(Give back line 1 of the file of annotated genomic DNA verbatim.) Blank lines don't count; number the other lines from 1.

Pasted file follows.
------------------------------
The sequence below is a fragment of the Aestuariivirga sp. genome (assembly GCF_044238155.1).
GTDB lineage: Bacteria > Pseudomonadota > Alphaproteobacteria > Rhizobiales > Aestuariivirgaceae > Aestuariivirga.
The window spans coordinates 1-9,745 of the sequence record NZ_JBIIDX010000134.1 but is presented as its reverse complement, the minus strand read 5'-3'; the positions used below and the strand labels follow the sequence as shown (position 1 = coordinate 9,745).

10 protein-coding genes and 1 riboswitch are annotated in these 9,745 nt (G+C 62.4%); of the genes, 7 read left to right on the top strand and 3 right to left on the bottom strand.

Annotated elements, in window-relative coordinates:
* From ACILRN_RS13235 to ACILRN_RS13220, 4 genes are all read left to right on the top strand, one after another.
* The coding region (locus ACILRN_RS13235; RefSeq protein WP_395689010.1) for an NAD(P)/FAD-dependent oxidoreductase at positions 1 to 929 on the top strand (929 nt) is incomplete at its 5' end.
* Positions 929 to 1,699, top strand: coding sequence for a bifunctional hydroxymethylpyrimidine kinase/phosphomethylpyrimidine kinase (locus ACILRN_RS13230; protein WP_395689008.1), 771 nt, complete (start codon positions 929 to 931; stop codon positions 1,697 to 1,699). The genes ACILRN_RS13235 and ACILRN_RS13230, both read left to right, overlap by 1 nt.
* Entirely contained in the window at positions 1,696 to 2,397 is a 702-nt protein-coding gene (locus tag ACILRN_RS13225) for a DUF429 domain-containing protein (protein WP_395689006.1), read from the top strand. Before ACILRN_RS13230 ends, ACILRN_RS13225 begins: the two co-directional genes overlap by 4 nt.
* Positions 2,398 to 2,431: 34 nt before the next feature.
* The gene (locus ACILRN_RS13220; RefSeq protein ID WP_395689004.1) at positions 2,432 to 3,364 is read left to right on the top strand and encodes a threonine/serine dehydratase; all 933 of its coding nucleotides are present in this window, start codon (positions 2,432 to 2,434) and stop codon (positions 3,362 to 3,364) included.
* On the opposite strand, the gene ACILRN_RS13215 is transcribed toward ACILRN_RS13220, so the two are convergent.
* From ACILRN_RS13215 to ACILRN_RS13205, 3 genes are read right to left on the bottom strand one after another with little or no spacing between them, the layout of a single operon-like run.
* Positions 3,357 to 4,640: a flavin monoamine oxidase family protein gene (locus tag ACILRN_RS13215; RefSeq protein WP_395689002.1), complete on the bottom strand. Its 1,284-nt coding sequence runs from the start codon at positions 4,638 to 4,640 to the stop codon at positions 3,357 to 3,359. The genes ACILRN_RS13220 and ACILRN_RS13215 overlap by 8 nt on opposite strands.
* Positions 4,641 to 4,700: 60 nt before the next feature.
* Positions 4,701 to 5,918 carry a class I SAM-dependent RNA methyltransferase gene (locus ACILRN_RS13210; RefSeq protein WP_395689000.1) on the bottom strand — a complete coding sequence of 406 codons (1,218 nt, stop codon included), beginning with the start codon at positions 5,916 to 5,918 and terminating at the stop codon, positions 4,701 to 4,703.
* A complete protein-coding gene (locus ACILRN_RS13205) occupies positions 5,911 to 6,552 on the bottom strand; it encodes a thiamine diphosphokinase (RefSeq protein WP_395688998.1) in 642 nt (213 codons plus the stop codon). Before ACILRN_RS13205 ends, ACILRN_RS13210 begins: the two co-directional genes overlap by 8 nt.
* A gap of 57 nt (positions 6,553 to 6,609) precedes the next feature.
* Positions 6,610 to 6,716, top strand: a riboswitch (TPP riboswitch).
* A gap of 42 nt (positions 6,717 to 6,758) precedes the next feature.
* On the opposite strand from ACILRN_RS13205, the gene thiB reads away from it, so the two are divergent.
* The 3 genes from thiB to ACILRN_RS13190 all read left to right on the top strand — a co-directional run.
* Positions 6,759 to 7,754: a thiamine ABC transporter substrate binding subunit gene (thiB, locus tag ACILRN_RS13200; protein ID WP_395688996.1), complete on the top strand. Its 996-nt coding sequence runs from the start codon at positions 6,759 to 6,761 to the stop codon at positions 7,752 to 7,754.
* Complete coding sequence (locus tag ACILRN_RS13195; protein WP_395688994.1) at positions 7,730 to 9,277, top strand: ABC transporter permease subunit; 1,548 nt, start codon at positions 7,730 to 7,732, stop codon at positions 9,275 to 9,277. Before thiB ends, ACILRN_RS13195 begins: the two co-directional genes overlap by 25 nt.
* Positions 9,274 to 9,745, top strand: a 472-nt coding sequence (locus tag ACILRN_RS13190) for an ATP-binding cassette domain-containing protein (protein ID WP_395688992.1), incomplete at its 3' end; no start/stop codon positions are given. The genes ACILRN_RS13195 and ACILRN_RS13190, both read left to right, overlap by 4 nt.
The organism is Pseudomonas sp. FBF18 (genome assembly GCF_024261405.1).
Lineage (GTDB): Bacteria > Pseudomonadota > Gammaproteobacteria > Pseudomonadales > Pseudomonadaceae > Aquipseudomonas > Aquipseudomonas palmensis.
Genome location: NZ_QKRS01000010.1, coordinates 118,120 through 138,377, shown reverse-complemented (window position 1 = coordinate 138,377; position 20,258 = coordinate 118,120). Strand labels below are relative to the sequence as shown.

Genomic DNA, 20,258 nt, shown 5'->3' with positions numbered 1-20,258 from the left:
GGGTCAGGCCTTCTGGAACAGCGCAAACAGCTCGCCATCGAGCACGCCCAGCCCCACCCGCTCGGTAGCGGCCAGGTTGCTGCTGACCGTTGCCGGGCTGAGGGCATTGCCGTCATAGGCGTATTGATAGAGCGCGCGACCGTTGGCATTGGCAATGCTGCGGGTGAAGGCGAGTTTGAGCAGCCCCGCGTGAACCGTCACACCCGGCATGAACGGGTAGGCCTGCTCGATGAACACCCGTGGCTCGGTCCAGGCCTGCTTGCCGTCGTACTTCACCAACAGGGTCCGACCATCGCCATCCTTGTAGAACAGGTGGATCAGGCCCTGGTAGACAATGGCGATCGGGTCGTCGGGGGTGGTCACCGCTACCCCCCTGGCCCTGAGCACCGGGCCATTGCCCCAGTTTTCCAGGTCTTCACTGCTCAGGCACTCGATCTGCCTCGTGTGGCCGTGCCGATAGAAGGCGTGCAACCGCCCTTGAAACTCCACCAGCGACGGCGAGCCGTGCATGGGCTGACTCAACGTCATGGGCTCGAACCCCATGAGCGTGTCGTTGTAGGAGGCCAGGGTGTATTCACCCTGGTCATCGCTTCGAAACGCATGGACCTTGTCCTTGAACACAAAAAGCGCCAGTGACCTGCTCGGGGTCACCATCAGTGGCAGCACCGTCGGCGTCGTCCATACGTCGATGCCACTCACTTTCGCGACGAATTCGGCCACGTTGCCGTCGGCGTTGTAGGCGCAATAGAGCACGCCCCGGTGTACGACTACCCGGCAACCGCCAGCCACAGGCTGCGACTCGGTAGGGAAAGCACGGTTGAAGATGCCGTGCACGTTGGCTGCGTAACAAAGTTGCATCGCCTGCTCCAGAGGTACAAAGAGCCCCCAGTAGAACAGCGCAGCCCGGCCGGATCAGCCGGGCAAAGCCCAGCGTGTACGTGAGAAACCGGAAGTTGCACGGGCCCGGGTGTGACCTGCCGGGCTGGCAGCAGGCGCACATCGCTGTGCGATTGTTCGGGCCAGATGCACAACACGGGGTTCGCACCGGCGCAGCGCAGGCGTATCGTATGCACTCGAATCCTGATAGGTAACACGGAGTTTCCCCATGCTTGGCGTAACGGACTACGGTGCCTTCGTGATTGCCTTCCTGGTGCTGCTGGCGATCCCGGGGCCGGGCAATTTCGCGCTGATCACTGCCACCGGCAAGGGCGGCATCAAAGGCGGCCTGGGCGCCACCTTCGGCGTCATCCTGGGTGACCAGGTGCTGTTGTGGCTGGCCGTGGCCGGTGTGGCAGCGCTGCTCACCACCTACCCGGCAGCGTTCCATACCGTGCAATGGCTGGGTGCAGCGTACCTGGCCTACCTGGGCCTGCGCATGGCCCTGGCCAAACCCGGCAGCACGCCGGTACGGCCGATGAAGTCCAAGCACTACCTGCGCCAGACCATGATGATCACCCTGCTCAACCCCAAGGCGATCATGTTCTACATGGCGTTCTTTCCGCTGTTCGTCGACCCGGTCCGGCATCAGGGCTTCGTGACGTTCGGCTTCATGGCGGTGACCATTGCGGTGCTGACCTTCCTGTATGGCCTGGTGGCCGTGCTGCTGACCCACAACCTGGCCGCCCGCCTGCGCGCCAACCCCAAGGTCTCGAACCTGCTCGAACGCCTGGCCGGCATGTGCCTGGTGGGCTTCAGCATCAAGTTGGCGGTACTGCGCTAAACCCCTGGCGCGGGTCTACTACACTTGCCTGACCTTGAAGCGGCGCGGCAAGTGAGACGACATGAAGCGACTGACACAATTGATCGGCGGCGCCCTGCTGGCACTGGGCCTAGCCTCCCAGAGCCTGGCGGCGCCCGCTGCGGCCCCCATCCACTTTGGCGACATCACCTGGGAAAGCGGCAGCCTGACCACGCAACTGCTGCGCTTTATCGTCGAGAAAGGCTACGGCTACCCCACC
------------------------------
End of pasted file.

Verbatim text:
The sequence below is a fragment of the Aestuariivirga sp. genome (assembly GCF_044238155.1).